February 12, 2007
Imperial map of the Middle East
Fascinating Flash animation of all the waves of empire across the Middle East from 1450bc to the present day, from Maps of War. Click the image to view it.
Posted by secretdubai at February 12, 2007 12:19 PM
Filed Under: MENA Region General
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you're kicking down my previous two ARTICLES for this???
It's cute. It's also quite misleading, implying massive territorial control where there wasn't any. And it's missing out half of history. But yeah, it's cute. And it has colors and stuff. Let's just hope nobody takes it seriously and bases arguments on it.
Posted by: MSK at February 12, 2007 12:46 PM
Very cool. Of course they wouldn't show the US presence in Iraq now as an empire...ha.
Posted by: SP at February 12, 2007 12:53 PM
And it's missing out half of history.
That's partly why I posted it - I figured the Learned People here would be able to offer lengthy corrections ;)
Posted by: secretdubai at February 12, 2007 03:45 PM
Chill mate, we all get stuff bumped down.
Now, regarding the map, having seen it elsewhere, I actually thought it was rather poorly done even with respect to the somewhat imprecise nature of such "areas of control." I disagree with MSK with respect to the 'implication' because quite frankly there is no way to present the inexactitude of early empires in a way that is easily comprehensible to non-specialists.
Indeed, if I may (and of course I will regardless) critique a fellow author (and it can be a self-critique I am aware) is he forgets that initial presentations can not be as nuanced as already informed specialists.
Posted by: The Lounsbury at February 12, 2007 03:49 PM
Dear SD, dear L,
it's all in good faith and companionship.
That cute presentation had irked me when I first saw it a while ago & that triggered my comment.
"Lengthy corrections" would take away the fun of seeing the colors spread &, in any case, our readership can wiki their questions to their hearts' delight.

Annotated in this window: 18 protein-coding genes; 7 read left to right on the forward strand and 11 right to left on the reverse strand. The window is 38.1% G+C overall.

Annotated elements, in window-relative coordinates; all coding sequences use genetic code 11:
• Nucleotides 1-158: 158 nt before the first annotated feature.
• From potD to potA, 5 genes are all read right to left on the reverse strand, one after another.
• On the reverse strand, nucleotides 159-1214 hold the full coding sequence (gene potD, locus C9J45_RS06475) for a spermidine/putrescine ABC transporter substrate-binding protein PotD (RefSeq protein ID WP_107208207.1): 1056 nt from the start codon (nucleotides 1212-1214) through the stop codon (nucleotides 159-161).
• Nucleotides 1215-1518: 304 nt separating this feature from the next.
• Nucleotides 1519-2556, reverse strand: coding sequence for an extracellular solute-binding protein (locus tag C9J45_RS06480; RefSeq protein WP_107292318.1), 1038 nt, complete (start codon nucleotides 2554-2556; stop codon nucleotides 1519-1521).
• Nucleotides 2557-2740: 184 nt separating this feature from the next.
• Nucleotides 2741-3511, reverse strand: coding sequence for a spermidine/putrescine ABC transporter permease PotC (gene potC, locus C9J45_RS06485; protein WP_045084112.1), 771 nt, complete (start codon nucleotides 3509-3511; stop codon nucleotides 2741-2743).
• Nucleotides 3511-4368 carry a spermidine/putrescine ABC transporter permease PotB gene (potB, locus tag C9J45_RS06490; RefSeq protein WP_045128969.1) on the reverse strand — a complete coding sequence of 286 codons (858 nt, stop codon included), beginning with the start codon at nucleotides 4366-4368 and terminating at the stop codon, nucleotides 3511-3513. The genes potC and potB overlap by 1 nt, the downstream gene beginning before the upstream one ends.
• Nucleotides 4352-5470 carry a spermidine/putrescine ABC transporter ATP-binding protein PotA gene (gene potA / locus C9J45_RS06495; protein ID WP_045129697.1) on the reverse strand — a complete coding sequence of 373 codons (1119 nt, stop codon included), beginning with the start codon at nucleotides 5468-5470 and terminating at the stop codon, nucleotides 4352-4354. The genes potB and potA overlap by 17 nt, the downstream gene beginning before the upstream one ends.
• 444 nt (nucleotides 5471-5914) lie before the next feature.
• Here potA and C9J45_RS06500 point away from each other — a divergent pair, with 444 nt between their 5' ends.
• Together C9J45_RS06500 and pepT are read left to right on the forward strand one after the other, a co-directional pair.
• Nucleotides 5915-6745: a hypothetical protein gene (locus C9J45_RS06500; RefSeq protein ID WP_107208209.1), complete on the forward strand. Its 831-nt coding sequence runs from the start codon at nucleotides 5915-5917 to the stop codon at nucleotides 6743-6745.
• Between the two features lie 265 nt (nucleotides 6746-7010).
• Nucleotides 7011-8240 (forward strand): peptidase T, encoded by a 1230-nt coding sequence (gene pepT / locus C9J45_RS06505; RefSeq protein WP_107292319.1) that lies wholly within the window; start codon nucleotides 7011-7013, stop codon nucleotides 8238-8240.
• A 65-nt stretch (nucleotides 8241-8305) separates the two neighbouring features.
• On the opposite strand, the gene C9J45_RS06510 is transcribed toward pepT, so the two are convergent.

One small thing, in regard to what L said, I think it's not too much to ask to stop shading the whole Sahara as part of empires - the Nile valley and the Med coastline would do. They managed to do that in the depiction of the Assyrian Empire, so clearly they had an idea where & what the Nile is.
Ha, and my favorite part is where the Seljuk Empire's western border is EXACTLY the contemporary eastern border of Egypt! That was cute.
Overall - nice didactic concept, but really badly executed. It's not THAT hard to get good maps. Even National Geographic would've done a better job ...
And, this map (http://www.mapsofwar.com/ind/shiite-vs-sunni.html) on the same site is much more interesting and prescient.
The site owner states:
"I hope this site helps you place today's war headlines into a greater historical context. Each map is well-researched and based in fact, and none of the work is meant to be biased or political. No spin or opinion, just fact-based conclusions about the history of war.
Maps-of-War is created by a Flash-Designer hobbyist and professional history- buff."
Yeah ... RIGHT.
Posted by: MSK at February 12, 2007 04:24 PM
From mapsofwar, on Fallujah:
In November of 2004, American forces launched Operation Phantom Fury to recapture Fallujah, a heroic and harrowing story which is best told in Bing West's book No True Glory. Military officials recounted the battle as "some of the heaviest urban combat Marines and Army infantry soldiers have been involved in since Vietnam." All told, it was one of the most decisive moments in the history of the war.
LOLZ!!1! They really set the bar for heroism low these days.
Posted by: Klaus at February 12, 2007 04:56 PM
Well, if by heroism you mean simply 'acts of individual bravery in the face of pantswettingly dangerous urban guerilla combat' they may have a point, especially given the US preference to avoid such combat situations altogether.
Posted by: Antiquated Tory at February 12, 2007 05:24 PM
Personally, I thought it was funny when the marines during the Battle for Fallujah kept drawing comparison to Hue, Vietnam--they do realize that it was the turning point going the other way, right? US forces may have won that battle...as they did the Battle for Fallujah, technically, but that really proves the point.
Despite missing half of history I like it alot, i'm going to borrow it and give you guys the hat tip.
Posted by: D.B Shobrawy at February 13, 2007 07:33 PM